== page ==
Previous research has shown that people with schizophrenia have a shorter life expectancy than the general population, and chronic cigarette smoking has been suggested as a major contributing factor to higher morbidity and mortality from malignancy as well as cardiovascular and respiratory diseases. These new findings indicate that the rates of substance use in people with severe psychosis may be underestimated, highlighting the need to improve the understanding of the association between substance use and psychotic disorders so that both conditions can be treated effectively.

Severe mental illness tied to higher rates of substance use For more information on the association between substance abuse and mental illness, go to

This study was funded by NIH, NIDA under DA062380 and DA025733; NIAAA under AA008401; NCATS under RR024992 and RR024994; NCI under CA089392; and NIMH under MH085548 and MH085542.

A common Alcoholics Anonymous (AA) saying is “There is no problem that alcohol cannot make worse.” Of all the problems that alcohol can exacerbate, mental illness is one of the most common, serious, and frequently missed. Patients with mental illness, irrespective of the diagnosis, can face profound consequences when they misuse alcohol.

According to the Diagnostic and Statistical Manual of Mental Disorders, Fourth Edition (DSM-IV), the diagnosis of alcohol dependence, abuse, or misuse is no different in the presence of another mental illness. However, when dealing with those suffering from mental illness, the criteria for diagnosing a patient’s problem with alcohol should be quite broad. That is, the depressed individual who only misuses alcohol occasionally should be considered to “have a problem” with alcohol, even if he would not meet strict DSM-IV criteria for alcohol dependence or even abuse.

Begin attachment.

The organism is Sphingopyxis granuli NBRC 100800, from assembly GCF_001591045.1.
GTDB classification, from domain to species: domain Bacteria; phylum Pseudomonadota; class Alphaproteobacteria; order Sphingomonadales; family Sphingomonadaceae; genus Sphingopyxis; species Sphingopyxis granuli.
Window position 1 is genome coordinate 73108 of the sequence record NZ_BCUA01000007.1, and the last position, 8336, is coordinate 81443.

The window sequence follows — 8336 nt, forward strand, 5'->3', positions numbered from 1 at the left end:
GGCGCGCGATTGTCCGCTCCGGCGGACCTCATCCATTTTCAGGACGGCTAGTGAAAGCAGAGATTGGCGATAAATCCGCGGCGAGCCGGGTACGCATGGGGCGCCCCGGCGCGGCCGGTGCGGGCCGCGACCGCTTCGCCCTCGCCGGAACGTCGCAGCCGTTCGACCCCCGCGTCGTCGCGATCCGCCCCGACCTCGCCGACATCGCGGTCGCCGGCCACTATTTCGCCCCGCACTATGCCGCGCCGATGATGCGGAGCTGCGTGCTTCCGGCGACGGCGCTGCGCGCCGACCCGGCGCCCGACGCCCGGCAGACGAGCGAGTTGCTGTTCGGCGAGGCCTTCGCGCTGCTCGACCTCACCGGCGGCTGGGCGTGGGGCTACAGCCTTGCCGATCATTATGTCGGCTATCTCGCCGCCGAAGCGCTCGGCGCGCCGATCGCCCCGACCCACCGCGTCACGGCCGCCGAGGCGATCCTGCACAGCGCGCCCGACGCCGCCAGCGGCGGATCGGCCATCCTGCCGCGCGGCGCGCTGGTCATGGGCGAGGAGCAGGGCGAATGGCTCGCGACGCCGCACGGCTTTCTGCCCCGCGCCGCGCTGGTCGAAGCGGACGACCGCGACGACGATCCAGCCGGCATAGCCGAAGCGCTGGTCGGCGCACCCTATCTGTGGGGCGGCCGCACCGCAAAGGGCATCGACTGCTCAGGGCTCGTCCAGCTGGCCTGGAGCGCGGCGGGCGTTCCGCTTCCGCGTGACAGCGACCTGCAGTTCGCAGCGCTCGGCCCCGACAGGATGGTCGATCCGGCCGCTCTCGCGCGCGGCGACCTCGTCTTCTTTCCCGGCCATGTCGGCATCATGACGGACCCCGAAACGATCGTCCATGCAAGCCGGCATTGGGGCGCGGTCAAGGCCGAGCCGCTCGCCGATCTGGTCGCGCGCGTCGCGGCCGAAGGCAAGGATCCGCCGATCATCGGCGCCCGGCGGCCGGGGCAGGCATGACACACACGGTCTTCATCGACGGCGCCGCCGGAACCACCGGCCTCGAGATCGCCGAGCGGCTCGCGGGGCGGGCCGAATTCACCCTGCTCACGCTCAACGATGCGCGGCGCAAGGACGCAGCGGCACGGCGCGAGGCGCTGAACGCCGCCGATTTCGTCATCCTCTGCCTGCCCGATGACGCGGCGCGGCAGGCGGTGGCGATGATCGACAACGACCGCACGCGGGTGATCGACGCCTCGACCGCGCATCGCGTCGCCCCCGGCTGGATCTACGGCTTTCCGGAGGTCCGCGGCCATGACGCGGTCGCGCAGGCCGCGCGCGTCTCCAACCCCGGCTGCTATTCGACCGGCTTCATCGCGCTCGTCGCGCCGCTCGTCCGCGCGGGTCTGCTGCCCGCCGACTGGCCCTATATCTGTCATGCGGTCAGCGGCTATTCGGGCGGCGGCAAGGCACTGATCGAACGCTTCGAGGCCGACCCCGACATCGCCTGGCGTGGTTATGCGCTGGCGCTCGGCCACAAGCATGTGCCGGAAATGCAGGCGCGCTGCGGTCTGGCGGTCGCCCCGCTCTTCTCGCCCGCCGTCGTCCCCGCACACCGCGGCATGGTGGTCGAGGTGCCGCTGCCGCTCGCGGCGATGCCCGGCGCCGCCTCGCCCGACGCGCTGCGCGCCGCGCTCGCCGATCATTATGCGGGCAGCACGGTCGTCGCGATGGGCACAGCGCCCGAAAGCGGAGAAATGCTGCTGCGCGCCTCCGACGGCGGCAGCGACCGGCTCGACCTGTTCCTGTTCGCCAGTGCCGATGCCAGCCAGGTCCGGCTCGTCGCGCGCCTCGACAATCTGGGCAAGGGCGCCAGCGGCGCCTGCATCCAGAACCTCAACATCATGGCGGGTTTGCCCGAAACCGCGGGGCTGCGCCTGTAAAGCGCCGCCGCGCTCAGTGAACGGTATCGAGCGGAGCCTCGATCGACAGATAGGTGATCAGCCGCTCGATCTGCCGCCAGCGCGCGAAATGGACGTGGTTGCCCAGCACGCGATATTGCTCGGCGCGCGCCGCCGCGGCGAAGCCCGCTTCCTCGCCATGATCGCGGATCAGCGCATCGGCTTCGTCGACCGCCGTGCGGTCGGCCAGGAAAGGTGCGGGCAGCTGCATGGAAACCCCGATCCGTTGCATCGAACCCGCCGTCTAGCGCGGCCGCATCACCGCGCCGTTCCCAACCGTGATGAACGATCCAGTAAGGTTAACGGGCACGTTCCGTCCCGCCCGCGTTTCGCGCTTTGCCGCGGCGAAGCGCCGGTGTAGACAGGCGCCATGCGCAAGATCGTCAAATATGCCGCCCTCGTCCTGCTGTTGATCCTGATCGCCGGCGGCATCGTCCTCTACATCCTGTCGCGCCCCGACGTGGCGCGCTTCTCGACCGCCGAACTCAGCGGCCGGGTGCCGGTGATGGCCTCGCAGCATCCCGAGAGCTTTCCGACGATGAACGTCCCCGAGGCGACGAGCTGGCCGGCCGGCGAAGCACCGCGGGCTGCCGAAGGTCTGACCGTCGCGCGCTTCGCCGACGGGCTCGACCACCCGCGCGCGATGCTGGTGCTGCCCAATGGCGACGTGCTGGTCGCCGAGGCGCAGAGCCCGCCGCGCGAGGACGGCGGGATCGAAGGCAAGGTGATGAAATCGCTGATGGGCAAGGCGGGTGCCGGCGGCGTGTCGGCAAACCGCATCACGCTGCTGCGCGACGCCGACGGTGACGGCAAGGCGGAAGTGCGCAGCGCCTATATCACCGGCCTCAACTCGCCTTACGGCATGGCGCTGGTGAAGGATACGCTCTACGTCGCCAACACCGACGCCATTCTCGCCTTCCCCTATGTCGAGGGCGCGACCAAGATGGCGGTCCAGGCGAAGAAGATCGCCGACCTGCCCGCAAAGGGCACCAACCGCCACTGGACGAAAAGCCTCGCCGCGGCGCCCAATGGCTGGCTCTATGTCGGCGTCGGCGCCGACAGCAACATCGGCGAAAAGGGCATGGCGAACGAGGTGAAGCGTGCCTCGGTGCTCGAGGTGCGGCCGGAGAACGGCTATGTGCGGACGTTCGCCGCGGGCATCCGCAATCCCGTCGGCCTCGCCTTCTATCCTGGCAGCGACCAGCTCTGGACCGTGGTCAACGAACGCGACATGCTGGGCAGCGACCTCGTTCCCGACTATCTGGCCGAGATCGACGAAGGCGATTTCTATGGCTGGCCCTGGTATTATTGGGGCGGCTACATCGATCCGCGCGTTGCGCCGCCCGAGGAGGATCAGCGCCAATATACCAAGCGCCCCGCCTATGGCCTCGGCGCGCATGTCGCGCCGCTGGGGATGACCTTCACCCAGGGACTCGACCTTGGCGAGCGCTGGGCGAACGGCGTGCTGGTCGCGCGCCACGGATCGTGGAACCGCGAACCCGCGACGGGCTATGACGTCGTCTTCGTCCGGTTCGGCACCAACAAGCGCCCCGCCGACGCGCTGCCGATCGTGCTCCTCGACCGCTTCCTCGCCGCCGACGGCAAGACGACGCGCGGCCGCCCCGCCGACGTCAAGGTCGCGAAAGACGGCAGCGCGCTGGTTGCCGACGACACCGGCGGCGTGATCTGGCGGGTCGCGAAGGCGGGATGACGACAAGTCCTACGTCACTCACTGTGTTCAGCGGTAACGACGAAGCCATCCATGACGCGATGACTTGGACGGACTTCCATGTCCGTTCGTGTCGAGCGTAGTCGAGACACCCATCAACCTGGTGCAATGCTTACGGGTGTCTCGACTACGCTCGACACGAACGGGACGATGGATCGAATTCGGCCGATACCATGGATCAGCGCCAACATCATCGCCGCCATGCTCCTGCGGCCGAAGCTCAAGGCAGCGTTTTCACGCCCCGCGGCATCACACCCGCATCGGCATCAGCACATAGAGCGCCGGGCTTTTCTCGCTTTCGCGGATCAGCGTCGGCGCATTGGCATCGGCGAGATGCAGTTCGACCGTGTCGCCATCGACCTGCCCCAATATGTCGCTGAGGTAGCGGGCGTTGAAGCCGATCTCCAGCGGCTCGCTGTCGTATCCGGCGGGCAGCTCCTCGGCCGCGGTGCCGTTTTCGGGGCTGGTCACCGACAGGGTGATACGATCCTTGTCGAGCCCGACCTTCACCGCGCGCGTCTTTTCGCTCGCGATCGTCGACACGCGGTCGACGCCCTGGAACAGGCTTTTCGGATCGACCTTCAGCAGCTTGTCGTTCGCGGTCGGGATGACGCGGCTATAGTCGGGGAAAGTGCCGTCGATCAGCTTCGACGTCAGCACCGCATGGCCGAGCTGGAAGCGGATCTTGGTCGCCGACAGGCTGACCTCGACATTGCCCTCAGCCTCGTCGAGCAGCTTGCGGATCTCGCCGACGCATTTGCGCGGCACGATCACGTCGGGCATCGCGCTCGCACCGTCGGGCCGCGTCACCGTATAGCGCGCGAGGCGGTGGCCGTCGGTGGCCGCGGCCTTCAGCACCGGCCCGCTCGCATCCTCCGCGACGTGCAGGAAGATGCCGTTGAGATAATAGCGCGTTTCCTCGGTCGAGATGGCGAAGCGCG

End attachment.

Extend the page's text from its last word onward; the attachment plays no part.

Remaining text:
So when does alcohol worsen a mental disorder and when is it merely incidental? As this review will demonstrate, the answer is that alcohol always plays a part. Alcohol causes some depressive and anxiety syndromes, worsens others, always impairs sleep, and has harmful interactions with psychiatric medications. Thus, a person who drinks any amount of alcohol while receiving psychiatric treatment, especially pharmacologic treatment, should be advised to stop all use of alcohol. Of course, the addicted individual may not be able to stop his or her alcohol use and may need education about the interaction between addiction and mental illness, treatment of the addictive substance use, or even inpatient treatment of the addiction. Cessation of alcohol use is an important clinical goal but will most likely not be achieved overnight.

The cessation of alcohol use does not guarantee the remission of psychiatric symptoms. Nonetheless, discontinuing alcohol use for the psychiatric patient is often necessary, partly to remove an impediment to effective treatment. Mental illnesses often confounds efforts to stop alcohol use: the profoundly anxious person who experiences a quick, short-lived, respite from her anxiety will only reluctantly part with her “medication.” This article reviews the various psychiatric syndromes most commonly linked with alcohol, discusses the relevant research, and recommends some treatment approaches.